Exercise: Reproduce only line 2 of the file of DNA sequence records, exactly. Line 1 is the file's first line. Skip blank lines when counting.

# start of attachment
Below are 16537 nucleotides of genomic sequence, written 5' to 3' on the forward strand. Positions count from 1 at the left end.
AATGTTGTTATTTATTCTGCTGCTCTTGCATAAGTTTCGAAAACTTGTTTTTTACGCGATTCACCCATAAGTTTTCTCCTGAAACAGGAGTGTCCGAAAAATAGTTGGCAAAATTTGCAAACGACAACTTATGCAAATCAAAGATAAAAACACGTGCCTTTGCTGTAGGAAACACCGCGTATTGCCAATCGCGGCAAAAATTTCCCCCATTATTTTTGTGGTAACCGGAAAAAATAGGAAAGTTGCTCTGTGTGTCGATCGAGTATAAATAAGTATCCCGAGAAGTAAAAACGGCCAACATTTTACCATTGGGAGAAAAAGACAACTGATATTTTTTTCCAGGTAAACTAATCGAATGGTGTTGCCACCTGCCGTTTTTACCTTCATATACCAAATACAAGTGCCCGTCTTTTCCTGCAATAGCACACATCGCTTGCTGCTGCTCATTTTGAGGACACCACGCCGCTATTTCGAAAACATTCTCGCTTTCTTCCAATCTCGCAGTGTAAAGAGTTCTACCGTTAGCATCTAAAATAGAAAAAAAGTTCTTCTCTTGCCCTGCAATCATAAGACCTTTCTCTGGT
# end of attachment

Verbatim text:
AATGTTGTTATTTATTCTGCTGCTCTTGCATAAGTTTCGAAAACTTGTTTTTTACGCGATTCACCCATAAGTTTTCTCCTGAAACAGGAGTGTCCGAAAAATAGTTGGCAAAATTTGCAAACGACAACTTATGCAAATCAAAGATAAAAACACGTGCCTTTGCTGTAGGAAACACCGCGTATTGCCAATCGCGGCAAAAATTTCCCCCATTATTTTTGTGGTAACCGGAAAAAATAGGAAAGTTGCTCTGTGTGTCGATCGAGTATAAATAAGTATCCCGAGAAGTAAAAACGGCCAACATTTTACCATTGGGAGAAAAAGACAACTGATATTTTTTTCCAGGTAAACTAATCGAATGGTGTTGCCACCTGCCGTTTTTACCTTCATATACCAAATACAAGTGCCCGTCTTTTCCTGCAATAGCACACATCGCTTGCTGCTGCTCATTTTGAGGACACCACGCCGCTATTTCGAAAACATTCTCGCTTTCTTCCAATCTCGCAGTGTAAAGAGTTCTACCGTTAGCATCTAAAATAGAAAAAAAGTTCTTCTCTTGCCCTGCAATCATAAGACCTTTCTCTGGT